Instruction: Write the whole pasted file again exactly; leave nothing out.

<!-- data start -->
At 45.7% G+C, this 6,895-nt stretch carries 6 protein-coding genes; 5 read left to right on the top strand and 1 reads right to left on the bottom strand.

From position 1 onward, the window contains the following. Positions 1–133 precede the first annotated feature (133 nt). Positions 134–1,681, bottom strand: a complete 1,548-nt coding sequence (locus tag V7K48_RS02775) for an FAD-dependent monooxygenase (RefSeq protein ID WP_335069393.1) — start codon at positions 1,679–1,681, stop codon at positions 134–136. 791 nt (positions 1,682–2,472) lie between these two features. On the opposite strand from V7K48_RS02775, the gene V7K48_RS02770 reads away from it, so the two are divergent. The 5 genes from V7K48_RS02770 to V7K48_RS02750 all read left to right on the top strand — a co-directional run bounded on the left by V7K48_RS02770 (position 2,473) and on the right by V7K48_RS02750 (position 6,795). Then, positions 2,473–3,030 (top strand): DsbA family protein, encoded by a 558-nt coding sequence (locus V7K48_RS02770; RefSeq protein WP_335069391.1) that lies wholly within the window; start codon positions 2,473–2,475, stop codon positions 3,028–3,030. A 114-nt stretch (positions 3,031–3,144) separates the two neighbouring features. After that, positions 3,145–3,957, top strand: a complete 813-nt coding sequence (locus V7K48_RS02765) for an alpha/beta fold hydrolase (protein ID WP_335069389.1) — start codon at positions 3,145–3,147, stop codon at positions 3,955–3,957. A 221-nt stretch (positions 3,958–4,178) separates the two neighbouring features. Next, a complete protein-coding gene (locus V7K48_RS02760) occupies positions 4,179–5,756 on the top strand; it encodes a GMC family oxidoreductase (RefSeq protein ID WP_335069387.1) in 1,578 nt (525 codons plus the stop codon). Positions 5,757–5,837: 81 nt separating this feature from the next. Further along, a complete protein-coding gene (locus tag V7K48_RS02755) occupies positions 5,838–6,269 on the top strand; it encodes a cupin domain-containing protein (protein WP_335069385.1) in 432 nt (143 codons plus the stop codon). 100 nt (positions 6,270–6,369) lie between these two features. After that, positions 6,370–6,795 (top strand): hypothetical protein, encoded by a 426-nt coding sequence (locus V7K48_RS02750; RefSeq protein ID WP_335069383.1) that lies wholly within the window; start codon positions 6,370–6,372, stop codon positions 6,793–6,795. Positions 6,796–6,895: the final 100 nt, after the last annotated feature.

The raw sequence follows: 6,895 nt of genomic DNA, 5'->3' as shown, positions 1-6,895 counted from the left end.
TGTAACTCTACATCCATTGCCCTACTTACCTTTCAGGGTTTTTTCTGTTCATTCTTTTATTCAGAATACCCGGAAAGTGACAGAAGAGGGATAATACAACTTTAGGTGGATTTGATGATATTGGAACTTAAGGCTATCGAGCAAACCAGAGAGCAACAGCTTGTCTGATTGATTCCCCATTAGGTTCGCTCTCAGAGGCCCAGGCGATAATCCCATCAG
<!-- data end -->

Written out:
At 45.7% G+C, this 6,895-nt stretch carries 6 protein-coding genes; 5 read left to right on the top strand and 1 reads right to left on the bottom strand.

From position 1 onward, the window contains the following. Positions 1–133 precede the first annotated feature (133 nt). Positions 134–1,681, bottom strand: a complete 1,548-nt coding sequence (locus tag V7K48_RS02775) for an FAD-dependent monooxygenase (RefSeq protein ID WP_335069393.1) — start codon at positions 1,679–1,681, stop codon at positions 134–136. 791 nt (positions 1,682–2,472) lie between these two features. On the opposite strand from V7K48_RS02775, the gene V7K48_RS02770 reads away from it, so the two are divergent. The 5 genes from V7K48_RS02770 to V7K48_RS02750 all read left to right on the top strand — a co-directional run bounded on the left by V7K48_RS02770 (position 2,473) and on the right by V7K48_RS02750 (position 6,795). Then, positions 2,473–3,030 (top strand): DsbA family protein, encoded by a 558-nt coding sequence (locus V7K48_RS02770; RefSeq protein WP_335069391.1) that lies wholly within the window; start codon positions 2,473–2,475, stop codon positions 3,028–3,030. A 114-nt stretch (positions 3,031–3,144) separates the two neighbouring features. After that, positions 3,145–3,957, top strand: a complete 813-nt coding sequence (locus V7K48_RS02765) for an alpha/beta fold hydrolase (protein ID WP_335069389.1) — start codon at positions 3,145–3,147, stop codon at positions 3,955–3,957. A 221-nt stretch (positions 3,958–4,178) separates the two neighbouring features. Next, a complete protein-coding gene (locus V7K48_RS02760) occupies positions 4,179–5,756 on the top strand; it encodes a GMC family oxidoreductase (RefSeq protein ID WP_335069387.1) in 1,578 nt (525 codons plus the stop codon). Positions 5,757–5,837: 81 nt separating this feature from the next. Further along, a complete protein-coding gene (locus tag V7K48_RS02755) occupies positions 5,838–6,269 on the top strand; it encodes a cupin domain-containing protein (protein WP_335069385.1) in 432 nt (143 codons plus the stop codon). 100 nt (positions 6,270–6,369) lie between these two features. After that, positions 6,370–6,795 (top strand): hypothetical protein, encoded by a 426-nt coding sequence (locus V7K48_RS02750; RefSeq protein ID WP_335069383.1) that lies wholly within the window; start codon positions 6,370–6,372, stop codon positions 6,793–6,795. Positions 6,796–6,895: the final 100 nt, after the last annotated feature.

The raw sequence follows: 6,895 nt of genomic DNA, 5'->3' as shown, positions 1-6,895 counted from the left end.
TGTAACTCTACATCCATTGCCCTACTTACCTTTCAGGGTTTTTTCTGTTCATTCTTTTATTCAGAATACCCGGAAAGTGACAGAAGAGGGATAATACAACTTTAGGTGGATTTGATGATATTGGAACTTAAGGCTATCGAGCAAACCAGAGAGCAACAGCTTGTCTGATTGATTCCCCATTAGGTTCGCTCTCAGAGGCCCAGGCGATAATCCCATCAG